No-monoculture. I really get my fascia in a twist when anyone says that this is the only method you need. It is all about the fascia. It is all about the nervous system. It is all about the energy. It is all about the therapeutic relationship.------- Monoculture massage usually involves a GURU. Sometimes the individual actually presents themselves as the one with the answer. Well let’s get real----there is no one answer and I recommend you avoid any teacher who act like they do. There is no brand new thing. We may learn more about something but IT IS NOT BRAND NEW. There is no tool or apparatus that can cure anything. Avoid gimmicks.
There are really good teachers or therapist that become teachers. Seek out really good teachers but DO NOT MAKE THEM INTO GURU’s. This is really common. The students become followers—really dangerous. A really good teacher give you the tools to become really good at what you do. We all out grow our teachers if we learn to become our own teacher. Good teachers will stay current and when information becomes outdated will stop teaching it. Those of us committed to writing really good, peer reviewed, and ongoing revised textbooks, published by academic publishers have up to date information regularly. Content should valid as of the date of publication. Yes, between revision cycles information can change so all of us need to pay attention to current research in peer reviewed journals. Revision cycles are every 4-5 years and this is when all the information is fact checked, outdated information removed and current information provided. We authors are not perfect nor do we always agree especially if content is based on opinion. Yes we have opinions and those opinions bias the content but that is what peer review is supposed to catch and then we change it. Teachers and students should question information in textbooks using critical thinking and current information, but to totally disregard content because you do it different is not ethical.
Probably the biggest issue in textbooks based on opinion is body mechanics. WE NEED A REAL ERGONOMICS AND BIO MECHANICS ANALYSIS OF MASSAGE PRACTICE. IT IS A HUGE PROBLEM FOR CAREER LONGEVITY. THE LEADERSHIP GROUP FOR MASSAGE AND ALL THE ORGANIZATIONS SHOULD BE ASHAMED THAT THIS AREA HAS NOT BEEN ADDRESSED. I have made sure that the content presented in the textbooks I write is more than my opinion by using experts to analysis and review the content. If a valid independent analysis finds areas in the content in the textbooks that needs to be change than great and it will be updated.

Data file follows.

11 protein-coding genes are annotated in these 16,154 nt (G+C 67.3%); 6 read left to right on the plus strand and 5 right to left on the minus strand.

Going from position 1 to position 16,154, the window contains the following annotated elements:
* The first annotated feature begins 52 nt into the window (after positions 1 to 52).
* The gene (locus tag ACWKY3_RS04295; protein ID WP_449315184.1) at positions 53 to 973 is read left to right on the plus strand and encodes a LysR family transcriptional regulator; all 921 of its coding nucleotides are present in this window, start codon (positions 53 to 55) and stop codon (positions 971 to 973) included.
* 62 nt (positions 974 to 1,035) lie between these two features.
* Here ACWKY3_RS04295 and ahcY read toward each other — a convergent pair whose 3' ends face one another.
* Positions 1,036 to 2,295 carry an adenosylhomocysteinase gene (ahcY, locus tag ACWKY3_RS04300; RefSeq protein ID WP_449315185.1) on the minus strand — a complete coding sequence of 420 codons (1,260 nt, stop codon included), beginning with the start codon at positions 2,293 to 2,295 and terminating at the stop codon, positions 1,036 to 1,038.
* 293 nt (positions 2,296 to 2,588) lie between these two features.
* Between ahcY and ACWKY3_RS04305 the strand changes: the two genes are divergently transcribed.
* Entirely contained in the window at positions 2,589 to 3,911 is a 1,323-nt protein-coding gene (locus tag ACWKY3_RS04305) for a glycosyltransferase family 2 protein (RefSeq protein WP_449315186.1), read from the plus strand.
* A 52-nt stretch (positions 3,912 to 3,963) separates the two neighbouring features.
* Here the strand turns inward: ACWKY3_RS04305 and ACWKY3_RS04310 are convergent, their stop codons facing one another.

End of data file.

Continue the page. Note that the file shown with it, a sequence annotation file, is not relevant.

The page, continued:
Then there is the ongoing and perpetuated confusion about massage income. The last AMTA industry report did it again. The fee charged for a massage is not net income. With more and more employment opportunity available for massage therapist WHEN is this miss information going to stop. There also persists miss information about what makes an a massage therapist an independent contractor. An independent contractor is a self-employed massage therapist. MOST INDEPENDENT CONTRACTORS WORKING IN MASSAGE SHOULD BE EMPLOYEES. If you are a real independent contractor, you cannot be told what to do, what to wear, what to call yourself, what time you have work, what you will charge and you will provide massage in multiple venues without limitation. You will provide all your supplies, make all your own policies, collect all your own money and the percentage YOU PAY the location is for room rent and possible services such as receptionist.
If the conditions a massage therapist has do not meet ALL of the above criteria, then you are an employee not an independent contractor. Those who contract with massage therapist often want to avoid having employees because of the expense to the employer. Every $1.00 an employer pays an employee cost the employer about $1.35 or more if there are some benefits such as paid vacation or help paying health care. The employer must also be responsible for many safety and labor laws and regulations.
Continuing to perpetuate the myth that massage therapy employees are second class massage therapists and real massage therapists have their own business and make more money is becoming like neurotoxin based pesticides. Yes there are areas where employers need to respond and they will because pressures will make them BUT there are many more areas where massage therapists and those that teach them need to get REAL and up-to-date. We also need, as a profession, to get REAL about income potential for massage therapists based on the current educational model.
I am just fine with vocational level education and I think it best serves the client base and massage profession as a whole. I am just fine with a full time entry level income of $ 25,000 (tipping environment) 30,000 (non-tipping environment) I am just fine with full time 40 ish. hours a week meaning providing 25-30 hours of actual massage during that time. If someone works less hours then they will make less money. There are avenues for advancement now available for those who want specialization, academic degrees and so forth and then if an individual obtains these credentials they should make more money. In my opinion those that are saying you can make six figures doing massage are not telling the whole story. With experience, a loyal clientele and increasing skill I know a massage therapist can make $50,000 net a year (still nave to pay income taxes) but you have to work more than 40 hours and you better be flexible.
In my opinion the most valuable path of service for massage, that will have the potential to touch the most people, is the vocationally trained massage therapist who has learned how to provide an excellent, general, nonspecific massage with lots of adaptive variations using the basic fundamentals, can meet 4 main outcome goals-wellness/relaxation, stress management, pain management and functional mobility and knows how to function in a variety of practice settings from the spa to the fitness center to the hospital and everything else in between .
This type of practice involves a variety of adaptations of the fundamentals compassion and service—not monoculture modalities. Yes I know that appreciating a single bloom is occasionally satisfying but a bouquet picked just for me by my Granddaughter is special.